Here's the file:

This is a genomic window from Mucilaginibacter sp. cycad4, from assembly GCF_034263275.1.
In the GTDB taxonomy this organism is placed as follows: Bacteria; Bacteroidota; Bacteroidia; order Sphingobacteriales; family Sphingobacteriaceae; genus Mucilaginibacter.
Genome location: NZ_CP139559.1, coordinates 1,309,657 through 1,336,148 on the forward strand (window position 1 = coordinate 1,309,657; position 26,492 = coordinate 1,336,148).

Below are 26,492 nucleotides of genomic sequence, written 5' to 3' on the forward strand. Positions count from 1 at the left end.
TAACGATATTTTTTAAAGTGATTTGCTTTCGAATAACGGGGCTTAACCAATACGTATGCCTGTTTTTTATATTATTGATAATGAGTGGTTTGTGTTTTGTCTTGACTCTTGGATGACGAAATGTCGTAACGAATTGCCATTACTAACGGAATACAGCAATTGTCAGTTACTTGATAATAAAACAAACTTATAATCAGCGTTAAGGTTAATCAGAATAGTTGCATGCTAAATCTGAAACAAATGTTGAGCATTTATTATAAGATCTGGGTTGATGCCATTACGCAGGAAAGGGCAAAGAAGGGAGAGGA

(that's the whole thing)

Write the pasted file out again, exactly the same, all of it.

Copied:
This is a genomic window from Mucilaginibacter sp. cycad4, from assembly GCF_034263275.1.
In the GTDB taxonomy this organism is placed as follows: Bacteria; Bacteroidota; Bacteroidia; order Sphingobacteriales; family Sphingobacteriaceae; genus Mucilaginibacter.
Genome location: NZ_CP139559.1, coordinates 1,309,657 through 1,336,148 on the forward strand (window position 1 = coordinate 1,309,657; position 26,492 = coordinate 1,336,148).

Below are 26,492 nucleotides of genomic sequence, written 5' to 3' on the forward strand. Positions count from 1 at the left end.
TAACGATATTTTTTAAAGTGATTTGCTTTCGAATAACGGGGCTTAACCAATACGTATGCCTGTTTTTTATATTATTGATAATGAGTGGTTTGTGTTTTGTCTTGACTCTTGGATGACGAAATGTCGTAACGAATTGCCATTACTAACGGAATACAGCAATTGTCAGTTACTTGATAATAAAACAAACTTATAATCAGCGTTAAGGTTAATCAGAATAGTTGCATGCTAAATCTGAAACAAATGTTGAGCATTTATTATAAGATCTGGGTTGATGCCATTACGCAGGAAAGGGCAAAGAAGGGAGAGGA